Cholesterol-Lowering Drugs Can Cause Serious Harm

But getting cholesterol levels dangerously low is only part of the risk of taking cholesterol drugs. There are other side effects to be concerned with.

As such, people who have been told by their doctors that they need to lower their cholesterol do well to try natural approaches for doing so. While each patient should make his or her own decision in consultation with their physician, doctors who advocate more natural approaches to treating illness believe that nearly all persons with high cholesterol can avoid taking the drugs, by simply adhering to healthier lifestyle choices. These doctors feel that cholesterol-lowering drugs should be taken only by people who have genetic conditions that cause their cholesterol levels to be high, despite their healthy lifestyles.

Cholesterol-lowering drugs are often, but not always, called “statins.” Their names sometimes end in “or” or “chol;” for example: Crestor, Lipitor, Zocor and Pravachol.

Cholesterol drugs don’t just inhibit the production and accumulation of cholesterol in the body, but also interfere with the production of other necessary natural chemicals. They impair different bodily processes and result in symptoms such as:

  • Unexplained fatigue or weakness
  • Loss of appetite
  • Pain in upper stomach
  • Yellowing of the skin or the whites of the eyes

(Anyone experiencing these symptoms should inform their doctor right away.)

In 2012, the Food and Drug Administration warned of other possible effects from taking statins, including a marked increase in blood sugar levels, which can put a person at greater risk for developing diabetes or worsen the status of someone who is already a diabetic. The FDA also cautioned that use of statins can produce significant memory or cognitive problems, including confusion, though these effects usually go away when a person stops taking the drugs.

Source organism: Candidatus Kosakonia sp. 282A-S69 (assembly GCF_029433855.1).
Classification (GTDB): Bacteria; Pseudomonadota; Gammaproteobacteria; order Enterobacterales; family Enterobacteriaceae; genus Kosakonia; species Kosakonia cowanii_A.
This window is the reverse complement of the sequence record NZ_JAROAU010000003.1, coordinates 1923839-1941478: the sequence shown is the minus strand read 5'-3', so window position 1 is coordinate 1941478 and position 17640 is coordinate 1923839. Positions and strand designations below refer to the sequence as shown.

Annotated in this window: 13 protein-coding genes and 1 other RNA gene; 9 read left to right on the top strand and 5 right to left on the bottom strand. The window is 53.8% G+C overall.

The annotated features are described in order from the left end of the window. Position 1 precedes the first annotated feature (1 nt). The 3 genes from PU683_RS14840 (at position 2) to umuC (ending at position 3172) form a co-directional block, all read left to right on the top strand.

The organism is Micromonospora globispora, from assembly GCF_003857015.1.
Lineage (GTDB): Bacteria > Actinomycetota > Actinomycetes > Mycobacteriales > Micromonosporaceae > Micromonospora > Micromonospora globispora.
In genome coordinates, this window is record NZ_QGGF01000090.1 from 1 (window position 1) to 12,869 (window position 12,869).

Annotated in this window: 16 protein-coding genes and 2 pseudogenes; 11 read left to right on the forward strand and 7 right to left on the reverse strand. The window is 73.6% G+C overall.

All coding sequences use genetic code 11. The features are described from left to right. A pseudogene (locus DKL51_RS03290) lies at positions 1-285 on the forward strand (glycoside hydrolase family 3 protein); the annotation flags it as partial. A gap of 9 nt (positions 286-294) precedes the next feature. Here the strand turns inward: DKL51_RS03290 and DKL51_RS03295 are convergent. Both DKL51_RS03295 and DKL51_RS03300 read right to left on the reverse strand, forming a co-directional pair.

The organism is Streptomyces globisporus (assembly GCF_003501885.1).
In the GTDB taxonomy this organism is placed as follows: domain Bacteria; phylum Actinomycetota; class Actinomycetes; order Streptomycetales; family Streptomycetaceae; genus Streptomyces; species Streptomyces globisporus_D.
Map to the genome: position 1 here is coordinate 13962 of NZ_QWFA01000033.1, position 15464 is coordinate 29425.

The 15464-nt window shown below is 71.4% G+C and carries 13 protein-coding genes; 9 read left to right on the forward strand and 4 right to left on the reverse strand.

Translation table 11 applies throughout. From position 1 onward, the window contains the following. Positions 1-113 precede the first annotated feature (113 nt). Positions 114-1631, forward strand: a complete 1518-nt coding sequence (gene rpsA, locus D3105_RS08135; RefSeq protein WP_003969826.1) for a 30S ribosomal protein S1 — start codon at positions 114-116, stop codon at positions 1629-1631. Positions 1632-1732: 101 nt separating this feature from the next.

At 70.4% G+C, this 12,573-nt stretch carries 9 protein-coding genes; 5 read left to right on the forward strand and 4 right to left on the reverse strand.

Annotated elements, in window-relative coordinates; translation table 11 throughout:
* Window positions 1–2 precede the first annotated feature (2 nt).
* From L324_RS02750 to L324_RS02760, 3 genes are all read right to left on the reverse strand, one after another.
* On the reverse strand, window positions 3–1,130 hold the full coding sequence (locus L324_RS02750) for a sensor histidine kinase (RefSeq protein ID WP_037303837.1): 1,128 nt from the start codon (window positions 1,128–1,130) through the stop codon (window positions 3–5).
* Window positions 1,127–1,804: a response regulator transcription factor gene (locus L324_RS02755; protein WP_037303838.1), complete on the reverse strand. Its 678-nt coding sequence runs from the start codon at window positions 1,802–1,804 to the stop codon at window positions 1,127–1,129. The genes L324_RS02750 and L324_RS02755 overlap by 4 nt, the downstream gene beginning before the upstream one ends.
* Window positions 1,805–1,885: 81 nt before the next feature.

More recently, cholesterol drugs have also been linked to Parkinson’s disease and Lou Gehrig’s disease; this could be because they inhibit the formation of the fatty myelin sheath that coats the long segments of neurons; myelin sheaths insulate neural cells and help to speed communication between these cells.

Thousands of lawsuits have been filed against the makers of cholesterol-lowering drugs, with millions of dollars paid out in settlements. Some suits have claimed that the drugs produce liver, kidney, muscle and nerve damage.

Natural Ways to Keep Cholesterol at Healthy Levels

Avoid Being Sedentary

Exercise is of course a great place to start in changing your body and improving cardiovascular health; it doesn’t have to be rigorous, especially if you haven’t done it in a while. A brisk 30-minute walk five times a week will produce excellent results, improve blood flow, help you lose unwanted fat and make your body more efficient at metabolizing nutrients. Avoid sitting for hours at a time too often; get up and move periodically, if you have to sit at a desk for too long.

Eat a Balanced Variety of Natural Foods

This will include plenty of fiber-rich whole grains, fruits and vegetables; eat vegetables raw or lightly steamed as much as possible.

Avoid processed foods; choose healthy breakfast cereals, such as bran and raisin types, oatmeal and so forth. Avoid sugary cereals that are high on carbohydrates, fillers and preservatives, but low on nutrition.